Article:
paper on anyway. And I need a variety of sizes from the same master roll. Previously Fujiflex was avail in cut sheets right up to 30X40. That would be nice to have again. The cutters I've seen were connected right to the easel, fed and sized right onto it automatically. Don't think I can get a free one of those bigger than 27 inch however. I want the 40X60 option still open, and I can do that on my present trimmer setup. I've already used it for regular C-paper in total darkness.

  9. #19

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    Without an automatic roll paper dispenser, cutting the paper the way carnie describes is the way that every lab tech does it. It is a simple, straight forward method that saves space as the operator is dispensing the paper vertically and then rolling it towards the lip of the box which will serve as an anvil for your cut (use some sort of straight edge, x-acto or olma). You'd have to be a complete beginner or a klutz to crimp the paper using this method.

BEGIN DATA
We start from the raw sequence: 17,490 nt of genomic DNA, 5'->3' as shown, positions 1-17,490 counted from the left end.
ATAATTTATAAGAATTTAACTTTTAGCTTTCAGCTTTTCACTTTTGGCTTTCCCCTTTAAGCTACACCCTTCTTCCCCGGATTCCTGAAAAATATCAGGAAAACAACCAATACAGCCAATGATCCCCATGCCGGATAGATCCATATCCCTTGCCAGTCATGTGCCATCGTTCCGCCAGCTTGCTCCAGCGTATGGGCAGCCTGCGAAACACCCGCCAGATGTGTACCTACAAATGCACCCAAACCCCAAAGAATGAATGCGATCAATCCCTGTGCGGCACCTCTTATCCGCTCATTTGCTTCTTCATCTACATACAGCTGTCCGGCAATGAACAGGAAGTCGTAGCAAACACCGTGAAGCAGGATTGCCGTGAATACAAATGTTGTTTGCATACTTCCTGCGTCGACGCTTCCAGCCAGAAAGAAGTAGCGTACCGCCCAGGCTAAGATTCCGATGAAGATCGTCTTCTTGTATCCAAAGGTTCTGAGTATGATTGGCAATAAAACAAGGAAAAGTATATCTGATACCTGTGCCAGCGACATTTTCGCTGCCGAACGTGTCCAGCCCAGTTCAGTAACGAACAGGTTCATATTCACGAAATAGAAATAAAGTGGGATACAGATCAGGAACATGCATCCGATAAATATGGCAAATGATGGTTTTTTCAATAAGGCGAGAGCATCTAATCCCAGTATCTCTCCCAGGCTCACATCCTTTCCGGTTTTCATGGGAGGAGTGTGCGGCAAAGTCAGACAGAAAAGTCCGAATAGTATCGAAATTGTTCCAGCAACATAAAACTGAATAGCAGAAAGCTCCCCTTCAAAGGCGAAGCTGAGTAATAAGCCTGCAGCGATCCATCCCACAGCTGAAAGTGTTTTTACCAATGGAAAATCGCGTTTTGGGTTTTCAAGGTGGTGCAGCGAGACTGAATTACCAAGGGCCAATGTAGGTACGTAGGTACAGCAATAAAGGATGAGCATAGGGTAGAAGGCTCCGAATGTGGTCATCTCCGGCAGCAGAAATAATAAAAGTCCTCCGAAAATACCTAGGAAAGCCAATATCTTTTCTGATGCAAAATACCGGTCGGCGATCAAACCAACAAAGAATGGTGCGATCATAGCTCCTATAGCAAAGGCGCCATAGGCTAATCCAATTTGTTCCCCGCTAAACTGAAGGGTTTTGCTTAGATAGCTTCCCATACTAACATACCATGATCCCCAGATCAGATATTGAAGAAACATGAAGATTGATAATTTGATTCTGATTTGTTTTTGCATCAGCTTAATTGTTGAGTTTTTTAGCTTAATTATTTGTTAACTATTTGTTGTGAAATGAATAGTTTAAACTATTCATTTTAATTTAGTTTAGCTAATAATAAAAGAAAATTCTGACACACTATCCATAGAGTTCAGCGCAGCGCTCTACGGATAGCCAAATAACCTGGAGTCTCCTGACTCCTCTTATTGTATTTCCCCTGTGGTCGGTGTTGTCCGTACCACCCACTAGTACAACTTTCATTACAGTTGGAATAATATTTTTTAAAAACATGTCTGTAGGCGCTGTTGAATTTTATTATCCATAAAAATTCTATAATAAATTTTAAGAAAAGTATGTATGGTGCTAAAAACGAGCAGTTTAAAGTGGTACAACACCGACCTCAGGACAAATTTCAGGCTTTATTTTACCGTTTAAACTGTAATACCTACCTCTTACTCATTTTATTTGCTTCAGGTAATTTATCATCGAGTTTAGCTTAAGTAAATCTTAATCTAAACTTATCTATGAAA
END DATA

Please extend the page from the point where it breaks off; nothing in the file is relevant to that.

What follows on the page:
10. #20
    Bob Carnie's Avatar
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    I did cut my finger once, and you do have to make sure the lip does not get sliced or you need to change bottom boxes, which if you do enough of this type of work there will be plenty of spare boxes.

    The weight of the roll holds your pull length.
    Quote Originally Posted by frotog View Post
    Without an automatic roll paper dispenser, cutting the paper the way carnie describes is the way that every lab tech does it. It is a simple, straight forward method that saves space as the operator is dispensing the paper vertically and then rolling it towards the lip of the box which will serve as an anvil for your cut (use some sort of straight edge, x-acto or olma). You'd have to be a complete beginner or a klutz to crimp the paper using this method.